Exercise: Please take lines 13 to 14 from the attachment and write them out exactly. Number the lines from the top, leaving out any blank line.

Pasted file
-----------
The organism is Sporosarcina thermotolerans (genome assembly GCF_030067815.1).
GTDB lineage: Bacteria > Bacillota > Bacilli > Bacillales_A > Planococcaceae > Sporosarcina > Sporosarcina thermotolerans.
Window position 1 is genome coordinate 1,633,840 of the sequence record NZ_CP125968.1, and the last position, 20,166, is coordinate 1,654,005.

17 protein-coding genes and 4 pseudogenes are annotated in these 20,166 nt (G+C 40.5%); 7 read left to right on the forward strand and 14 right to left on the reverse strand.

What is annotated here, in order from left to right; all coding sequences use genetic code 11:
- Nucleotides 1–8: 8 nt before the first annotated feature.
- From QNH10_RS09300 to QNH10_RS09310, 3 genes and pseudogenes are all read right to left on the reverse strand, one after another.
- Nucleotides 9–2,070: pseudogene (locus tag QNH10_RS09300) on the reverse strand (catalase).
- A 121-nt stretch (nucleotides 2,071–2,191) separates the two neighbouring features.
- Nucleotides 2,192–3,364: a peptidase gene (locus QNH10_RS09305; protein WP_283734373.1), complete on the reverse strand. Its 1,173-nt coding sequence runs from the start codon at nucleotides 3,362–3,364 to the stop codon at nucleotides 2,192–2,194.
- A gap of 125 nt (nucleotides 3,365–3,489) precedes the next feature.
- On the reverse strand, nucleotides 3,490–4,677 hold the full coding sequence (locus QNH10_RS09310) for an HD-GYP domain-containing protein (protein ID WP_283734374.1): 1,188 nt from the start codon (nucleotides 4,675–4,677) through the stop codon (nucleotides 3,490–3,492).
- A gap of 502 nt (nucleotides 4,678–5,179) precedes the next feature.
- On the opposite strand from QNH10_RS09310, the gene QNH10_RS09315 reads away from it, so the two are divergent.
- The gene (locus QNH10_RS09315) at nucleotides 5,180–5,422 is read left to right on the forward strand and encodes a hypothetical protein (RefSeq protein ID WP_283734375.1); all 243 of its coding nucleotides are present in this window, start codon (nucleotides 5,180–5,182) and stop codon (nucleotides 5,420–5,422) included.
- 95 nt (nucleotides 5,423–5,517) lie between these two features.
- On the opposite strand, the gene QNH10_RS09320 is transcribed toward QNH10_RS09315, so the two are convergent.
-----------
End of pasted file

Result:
- A gap of 502 nt (nucleotides 4,678–5,179) precedes the next feature.
- On the opposite strand from QNH10_RS09310, the gene QNH10_RS09315 reads away from it, so the two are divergent.